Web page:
Learning is a lifelong endeavor. For some, it’s a tireless passion; for others, it’s an exhausting struggle. And if we’re being frank, many people don’t have access to educational resources at all. No matter the case, how and what we learn can affect the entire course of our lives.
Thankfully, edtech companies in Colorado have found innovative ways to not only level the educational playing field but also help people learn smarter. By understanding how people learn and where they can improve — as well as increasing access to the resources and programs people need to thrive — these companies are helping us build a more confident, equitable and educated world.
Founded in 2001, Amplifire has developed technology to help people learn faster, retain information longer and perform better — all while addressing gaps in knowledge and identifying “confidently held misinformation.” Its platform incorporates the latest advancements in brain science to adapt to each person’s unique learning needs as it walks them through a series of questions that gauge the knowledge they have and the confidence with which they hold that knowledge. Over time, Amplifire helps users build confidence and master the skills needed to be successful — whether in the classroom, in the air or on the hospital floor.
Udemy was founded in 2010 with the goal of making educational resources more accessible and improving the lives of people all around the world through tech-driven learning. Its marketplace features 100,000 online courses taught by more than 42,000 instructors in over 50 languages, and covers a vast range of subjects from photography and music to software development and UX design — and just about everything in between. The company, which launched its Denver office in September 2018, has raised a total of $173 million over the course of eight funding rounds, and it has made waves in the education industry as an affordable and easily accessible tool for learning of all kinds.
Automation and technology are reshaping the global labor market faster than ever before, and those most impacted by that shift are often those with least access to higher education. Women-founded and mission-led, Guild Education is working to prepare the workforce of today for the workplace of tomorrow. The company partners with enterprises — like Chipotle, Walmart and Lyft — to offer education as a benefit to their front-line employees, helping businesses retain their best talent and empowering working adults to seek educational opportunities that position them for long-term career success.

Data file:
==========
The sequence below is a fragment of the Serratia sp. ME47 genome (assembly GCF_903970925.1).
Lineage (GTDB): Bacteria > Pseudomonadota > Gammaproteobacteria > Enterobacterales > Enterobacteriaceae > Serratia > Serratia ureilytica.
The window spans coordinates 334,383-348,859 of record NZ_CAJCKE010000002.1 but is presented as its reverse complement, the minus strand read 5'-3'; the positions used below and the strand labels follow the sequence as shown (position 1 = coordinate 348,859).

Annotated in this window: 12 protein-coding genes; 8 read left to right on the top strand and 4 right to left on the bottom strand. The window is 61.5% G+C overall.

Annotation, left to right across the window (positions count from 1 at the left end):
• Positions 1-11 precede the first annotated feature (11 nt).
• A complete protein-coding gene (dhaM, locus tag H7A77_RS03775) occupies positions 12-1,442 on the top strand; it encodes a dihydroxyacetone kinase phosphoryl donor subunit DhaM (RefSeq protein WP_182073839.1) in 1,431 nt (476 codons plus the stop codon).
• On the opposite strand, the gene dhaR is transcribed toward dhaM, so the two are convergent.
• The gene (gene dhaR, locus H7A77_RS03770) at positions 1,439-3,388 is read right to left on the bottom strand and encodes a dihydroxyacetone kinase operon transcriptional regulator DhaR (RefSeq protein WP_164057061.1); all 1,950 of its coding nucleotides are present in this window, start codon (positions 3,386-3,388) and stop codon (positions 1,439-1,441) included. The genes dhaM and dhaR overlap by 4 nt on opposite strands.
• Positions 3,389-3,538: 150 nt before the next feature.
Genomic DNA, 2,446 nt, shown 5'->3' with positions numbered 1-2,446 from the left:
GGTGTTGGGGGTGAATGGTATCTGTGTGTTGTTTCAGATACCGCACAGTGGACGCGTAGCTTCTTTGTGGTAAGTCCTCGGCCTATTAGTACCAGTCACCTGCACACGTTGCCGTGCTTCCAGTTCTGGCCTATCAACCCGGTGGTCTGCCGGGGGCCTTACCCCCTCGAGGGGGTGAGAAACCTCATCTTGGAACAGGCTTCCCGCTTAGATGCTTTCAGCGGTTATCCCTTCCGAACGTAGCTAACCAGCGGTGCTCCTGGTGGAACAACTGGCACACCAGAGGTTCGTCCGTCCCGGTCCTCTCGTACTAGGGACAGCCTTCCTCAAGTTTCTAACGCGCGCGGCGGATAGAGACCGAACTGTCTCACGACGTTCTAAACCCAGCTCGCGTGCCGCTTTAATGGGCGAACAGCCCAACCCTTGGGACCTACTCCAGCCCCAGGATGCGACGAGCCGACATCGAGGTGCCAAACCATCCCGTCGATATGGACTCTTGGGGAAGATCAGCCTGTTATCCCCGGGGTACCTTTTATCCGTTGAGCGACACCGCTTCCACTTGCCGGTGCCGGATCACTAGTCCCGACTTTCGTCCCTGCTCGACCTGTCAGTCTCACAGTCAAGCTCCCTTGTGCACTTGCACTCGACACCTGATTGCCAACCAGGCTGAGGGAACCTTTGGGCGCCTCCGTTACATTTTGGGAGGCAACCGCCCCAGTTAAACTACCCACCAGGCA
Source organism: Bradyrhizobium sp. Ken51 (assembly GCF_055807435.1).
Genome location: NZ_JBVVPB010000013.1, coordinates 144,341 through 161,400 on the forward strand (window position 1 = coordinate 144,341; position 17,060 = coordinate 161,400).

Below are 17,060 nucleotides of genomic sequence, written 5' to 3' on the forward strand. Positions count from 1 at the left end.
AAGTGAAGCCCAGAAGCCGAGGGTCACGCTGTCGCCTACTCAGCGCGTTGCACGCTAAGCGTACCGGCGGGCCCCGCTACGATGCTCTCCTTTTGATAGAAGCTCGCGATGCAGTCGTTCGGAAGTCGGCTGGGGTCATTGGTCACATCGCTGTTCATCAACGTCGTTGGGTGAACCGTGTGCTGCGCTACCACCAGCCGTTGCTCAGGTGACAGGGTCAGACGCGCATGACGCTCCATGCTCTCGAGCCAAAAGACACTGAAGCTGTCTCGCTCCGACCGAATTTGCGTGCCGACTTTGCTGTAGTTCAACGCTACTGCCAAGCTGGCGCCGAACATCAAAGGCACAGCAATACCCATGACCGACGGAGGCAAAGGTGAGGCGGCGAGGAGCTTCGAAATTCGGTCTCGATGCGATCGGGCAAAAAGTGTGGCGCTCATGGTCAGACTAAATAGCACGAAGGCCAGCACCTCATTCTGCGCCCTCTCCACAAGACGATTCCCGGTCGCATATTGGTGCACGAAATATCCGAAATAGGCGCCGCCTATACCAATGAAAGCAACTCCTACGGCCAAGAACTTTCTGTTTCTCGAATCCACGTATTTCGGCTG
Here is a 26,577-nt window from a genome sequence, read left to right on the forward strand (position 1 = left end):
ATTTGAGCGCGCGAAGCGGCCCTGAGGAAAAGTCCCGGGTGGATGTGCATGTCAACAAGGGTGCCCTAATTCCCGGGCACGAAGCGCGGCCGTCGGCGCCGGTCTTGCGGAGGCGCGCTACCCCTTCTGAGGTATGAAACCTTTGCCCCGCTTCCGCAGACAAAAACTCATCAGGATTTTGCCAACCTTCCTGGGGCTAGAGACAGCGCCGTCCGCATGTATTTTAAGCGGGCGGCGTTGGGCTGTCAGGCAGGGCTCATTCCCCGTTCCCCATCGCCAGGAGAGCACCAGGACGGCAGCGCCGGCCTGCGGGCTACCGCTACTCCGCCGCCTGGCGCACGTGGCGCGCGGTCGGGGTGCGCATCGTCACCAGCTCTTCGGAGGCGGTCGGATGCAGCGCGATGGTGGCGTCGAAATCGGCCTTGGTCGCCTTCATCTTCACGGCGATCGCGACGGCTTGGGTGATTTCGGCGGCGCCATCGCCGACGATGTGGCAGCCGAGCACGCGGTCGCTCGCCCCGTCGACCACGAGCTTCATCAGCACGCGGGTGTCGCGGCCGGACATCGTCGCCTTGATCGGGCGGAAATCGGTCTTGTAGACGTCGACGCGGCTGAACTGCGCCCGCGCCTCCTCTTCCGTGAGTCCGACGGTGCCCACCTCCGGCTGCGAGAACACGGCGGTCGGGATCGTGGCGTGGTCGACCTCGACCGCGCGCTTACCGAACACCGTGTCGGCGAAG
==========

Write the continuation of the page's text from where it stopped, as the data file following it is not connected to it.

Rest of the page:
Denver-based PAIRIN aims to make education more relevant and hiring more equitable by providing personalized tools for learning, professional development and hiring. Using “friendly science,” PAIRIN evaluates a person’s soft skills, identifies their strengths and areas for growth, and then delivers tools and resources to help them explore potential career paths and hone their skills. The company’s platform, which is available in five languages, is used in both classrooms and businesses, helping individuals get smarter about achieving their educational and professional goals and enabling companies to remove biases and hire people based on the same soft skills and mindsets that make their existing top performers successful.
As the saying goes, it takes a village — and Denver-based InScribe aims to be just a that. A Q&A community for learning and knowledge sharing, InScribe’s platform is designed to connect students to the resources, answers and individuals they need to be successful in school and in life. Students, instructors, advisors and alumni are all encouraged to participate, ask questions and share information and resources, and the content continues to accumulate over time, creating a robust database of student resources. Taking it a step further, InScribe uses artificial intelligence to escalate high-priority issues and bring attention to students who need the most support. The end goal? Getting students the support they need faster and allowing instructors to spend less time in their inboxes and more time with those students who need their help.